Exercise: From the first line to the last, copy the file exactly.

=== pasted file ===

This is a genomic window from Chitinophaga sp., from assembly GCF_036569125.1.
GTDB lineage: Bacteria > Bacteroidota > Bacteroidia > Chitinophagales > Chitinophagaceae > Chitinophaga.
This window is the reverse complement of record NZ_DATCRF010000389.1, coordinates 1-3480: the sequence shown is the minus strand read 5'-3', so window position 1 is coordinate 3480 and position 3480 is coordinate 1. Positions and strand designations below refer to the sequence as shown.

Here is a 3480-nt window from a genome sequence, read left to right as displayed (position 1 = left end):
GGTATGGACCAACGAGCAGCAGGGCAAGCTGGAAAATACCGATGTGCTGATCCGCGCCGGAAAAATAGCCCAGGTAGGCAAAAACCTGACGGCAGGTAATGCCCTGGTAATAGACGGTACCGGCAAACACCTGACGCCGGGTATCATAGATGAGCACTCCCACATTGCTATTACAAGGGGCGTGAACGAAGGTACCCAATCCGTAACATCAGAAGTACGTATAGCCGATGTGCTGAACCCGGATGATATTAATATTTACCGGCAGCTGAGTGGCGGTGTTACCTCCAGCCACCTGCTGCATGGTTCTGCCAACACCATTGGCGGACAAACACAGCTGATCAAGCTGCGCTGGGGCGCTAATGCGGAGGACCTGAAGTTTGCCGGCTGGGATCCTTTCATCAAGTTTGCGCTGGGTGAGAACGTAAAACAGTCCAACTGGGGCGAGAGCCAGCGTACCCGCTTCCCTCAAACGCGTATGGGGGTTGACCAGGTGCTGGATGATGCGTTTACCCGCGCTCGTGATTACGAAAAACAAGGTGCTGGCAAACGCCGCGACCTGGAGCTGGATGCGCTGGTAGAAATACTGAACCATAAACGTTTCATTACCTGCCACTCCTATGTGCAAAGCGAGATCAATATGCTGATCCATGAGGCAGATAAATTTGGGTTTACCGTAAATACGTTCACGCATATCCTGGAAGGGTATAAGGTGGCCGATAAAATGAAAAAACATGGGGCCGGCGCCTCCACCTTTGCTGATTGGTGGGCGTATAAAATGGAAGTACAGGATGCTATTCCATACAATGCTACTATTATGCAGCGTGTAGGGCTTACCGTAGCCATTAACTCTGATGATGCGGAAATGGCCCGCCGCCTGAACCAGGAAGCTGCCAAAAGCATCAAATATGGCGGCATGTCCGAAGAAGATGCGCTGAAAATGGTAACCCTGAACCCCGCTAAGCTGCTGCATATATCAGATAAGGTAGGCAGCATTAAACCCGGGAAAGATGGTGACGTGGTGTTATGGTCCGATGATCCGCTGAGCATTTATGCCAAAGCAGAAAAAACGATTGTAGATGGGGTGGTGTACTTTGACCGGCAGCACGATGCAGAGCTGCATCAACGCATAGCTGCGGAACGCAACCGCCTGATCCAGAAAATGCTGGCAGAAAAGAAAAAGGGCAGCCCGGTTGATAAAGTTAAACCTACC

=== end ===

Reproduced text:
This is a genomic window from Chitinophaga sp., from assembly GCF_036569125.1.
GTDB lineage: Bacteria > Bacteroidota > Bacteroidia > Chitinophagales > Chitinophagaceae > Chitinophaga.
This window is the reverse complement of record NZ_DATCRF010000389.1, coordinates 1-3480: the sequence shown is the minus strand read 5'-3', so window position 1 is coordinate 3480 and position 3480 is coordinate 1. Positions and strand designations below refer to the sequence as shown.

Here is a 3480-nt window from a genome sequence, read left to right as displayed (position 1 = left end):
GGTATGGACCAACGAGCAGCAGGGCAAGCTGGAAAATACCGATGTGCTGATCCGCGCCGGAAAAATAGCCCAGGTAGGCAAAAACCTGACGGCAGGTAATGCCCTGGTAATAGACGGTACCGGCAAACACCTGACGCCGGGTATCATAGATGAGCACTCCCACATTGCTATTACAAGGGGCGTGAACGAAGGTACCCAATCCGTAACATCAGAAGTACGTATAGCCGATGTGCTGAACCCGGATGATATTAATATTTACCGGCAGCTGAGTGGCGGTGTTACCTCCAGCCACCTGCTGCATGGTTCTGCCAACACCATTGGCGGACAAACACAGCTGATCAAGCTGCGCTGGGGCGCTAATGCGGAGGACCTGAAGTTTGCCGGCTGGGATCCTTTCATCAAGTTTGCGCTGGGTGAGAACGTAAAACAGTCCAACTGGGGCGAGAGCCAGCGTACCCGCTTCCCTCAAACGCGTATGGGGGTTGACCAGGTGCTGGATGATGCGTTTACCCGCGCTCGTGATTACGAAAAACAAGGTGCTGGCAAACGCCGCGACCTGGAGCTGGATGCGCTGGTAGAAATACTGAACCATAAACGTTTCATTACCTGCCACTCCTATGTGCAAAGCGAGATCAATATGCTGATCCATGAGGCAGATAAATTTGGGTTTACCGTAAATACGTTCACGCATATCCTGGAAGGGTATAAGGTGGCCGATAAAATGAAAAAACATGGGGCCGGCGCCTCCACCTTTGCTGATTGGTGGGCGTATAAAATGGAAGTACAGGATGCTATTCCATACAATGCTACTATTATGCAGCGTGTAGGGCTTACCGTAGCCATTAACTCTGATGATGCGGAAATGGCCCGCCGCCTGAACCAGGAAGCTGCCAAAAGCATCAAATATGGCGGCATGTCCGAAGAAGATGCGCTGAAAATGGTAACCCTGAACCCCGCTAAGCTGCTGCATATATCAGATAAGGTAGGCAGCATTAAACCCGGGAAAGATGGTGACGTGGTGTTATGGTCCGATGATCCGCTGAGCATTTATGCCAAAGCAGAAAAAACGATTGTAGATGGGGTGGTGTACTTTGACCGGCAGCACGATGCAGAGCTGCATCAACGCATAGCTGCGGAACGCAACCGCCTGATCCAGAAAATGCTGGCAGAAAAGAAAAAGGGCAGCCCGGTTGATAAAGTTAAACCTACC